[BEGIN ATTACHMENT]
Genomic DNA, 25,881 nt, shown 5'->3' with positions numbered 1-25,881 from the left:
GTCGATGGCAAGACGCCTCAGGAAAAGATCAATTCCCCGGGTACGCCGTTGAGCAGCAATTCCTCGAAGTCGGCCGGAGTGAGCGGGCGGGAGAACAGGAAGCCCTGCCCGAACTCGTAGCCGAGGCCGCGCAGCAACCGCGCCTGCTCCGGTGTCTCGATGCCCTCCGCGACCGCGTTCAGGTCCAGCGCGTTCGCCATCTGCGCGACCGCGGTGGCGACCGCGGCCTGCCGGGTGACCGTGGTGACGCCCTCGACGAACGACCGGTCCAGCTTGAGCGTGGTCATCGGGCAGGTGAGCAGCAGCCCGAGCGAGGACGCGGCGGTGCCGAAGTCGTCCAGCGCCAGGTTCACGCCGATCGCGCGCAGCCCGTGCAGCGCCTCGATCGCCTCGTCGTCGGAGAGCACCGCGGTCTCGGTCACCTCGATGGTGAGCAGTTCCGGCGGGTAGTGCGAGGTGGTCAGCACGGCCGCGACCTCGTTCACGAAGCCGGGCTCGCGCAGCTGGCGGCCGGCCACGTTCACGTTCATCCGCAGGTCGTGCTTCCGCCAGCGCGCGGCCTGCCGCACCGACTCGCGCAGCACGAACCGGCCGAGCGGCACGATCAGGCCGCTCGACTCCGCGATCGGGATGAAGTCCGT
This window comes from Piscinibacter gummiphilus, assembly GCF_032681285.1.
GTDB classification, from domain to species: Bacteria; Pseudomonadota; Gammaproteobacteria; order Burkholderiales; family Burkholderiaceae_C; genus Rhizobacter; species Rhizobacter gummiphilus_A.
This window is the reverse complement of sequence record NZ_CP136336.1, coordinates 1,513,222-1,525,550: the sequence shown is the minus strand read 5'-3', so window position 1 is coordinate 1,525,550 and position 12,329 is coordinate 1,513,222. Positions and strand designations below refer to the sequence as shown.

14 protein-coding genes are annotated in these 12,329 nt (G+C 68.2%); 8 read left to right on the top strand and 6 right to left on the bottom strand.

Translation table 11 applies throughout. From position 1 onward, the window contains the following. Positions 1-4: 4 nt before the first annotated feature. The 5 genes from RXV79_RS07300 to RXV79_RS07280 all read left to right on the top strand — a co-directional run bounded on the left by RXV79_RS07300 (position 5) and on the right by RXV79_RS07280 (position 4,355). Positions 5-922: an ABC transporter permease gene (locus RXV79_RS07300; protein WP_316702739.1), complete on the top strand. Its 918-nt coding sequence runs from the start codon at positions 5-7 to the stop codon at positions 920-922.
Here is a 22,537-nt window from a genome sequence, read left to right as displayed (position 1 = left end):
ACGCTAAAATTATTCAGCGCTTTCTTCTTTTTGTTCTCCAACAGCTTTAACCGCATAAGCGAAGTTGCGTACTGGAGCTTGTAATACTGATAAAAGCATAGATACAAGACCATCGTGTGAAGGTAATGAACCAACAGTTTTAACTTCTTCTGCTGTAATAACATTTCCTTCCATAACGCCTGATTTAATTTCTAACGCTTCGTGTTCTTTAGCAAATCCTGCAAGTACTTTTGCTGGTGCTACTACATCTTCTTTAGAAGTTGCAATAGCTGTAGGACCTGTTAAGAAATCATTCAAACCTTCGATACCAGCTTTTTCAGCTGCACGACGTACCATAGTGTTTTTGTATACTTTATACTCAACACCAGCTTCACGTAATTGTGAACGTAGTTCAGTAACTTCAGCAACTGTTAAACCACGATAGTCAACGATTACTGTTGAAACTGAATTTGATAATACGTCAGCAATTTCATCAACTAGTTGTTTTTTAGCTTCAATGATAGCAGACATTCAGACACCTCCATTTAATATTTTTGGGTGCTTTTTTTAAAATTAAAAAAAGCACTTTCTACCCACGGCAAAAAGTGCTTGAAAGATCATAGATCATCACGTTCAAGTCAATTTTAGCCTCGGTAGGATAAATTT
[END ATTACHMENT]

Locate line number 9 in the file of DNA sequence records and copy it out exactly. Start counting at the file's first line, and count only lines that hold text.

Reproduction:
ACGCTAAAATTATTCAGCGCTTTCTTCTTTTTGTTCTCCAACAGCTTTAACCGCATAAGCGAAGTTGCGTACTGGAGCTTGTAATACTGATAAAAGCATAGATACAAGACCATCGTGTGAAGGTAATGAACCAACAGTTTTAACTTCTTCTGCTGTAATAACATTTCCTTCCATAACGCCTGATTTAATTTCTAACGCTTCGTGTTCTTTAGCAAATCCTGCAAGTACTTTTGCTGGTGCTACTACATCTTCTTTAGAAGTTGCAATAGCTGTAGGACCTGTTAAGAAATCATTCAAACCTTCGATACCAGCTTTTTCAGCTGCACGACGTACCATAGTGTTTTTGTATACTTTATACTCAACACCAGCTTCACGTAATTGTGAACGTAGTTCAGTAACTTCAGCAACTGTTAAACCACGATAGTCAACGATTACTGTTGAAACTGAATTTGATAATACGTCAGCAATTTCATCAACTAGTTGTTTTTTAGCTTCAATGATAGCAGACATTCAGACACCTCCATTTAATATTTTTGGGTGCTTTTTTTAAAATTAAAAAAAGCACTTTCTACCCACGGCAAAAAGTGCTTGAAAGATCATAGATCATCACGTTCAAGTCAATTTTAGCCTCGGTAGGATAAATTT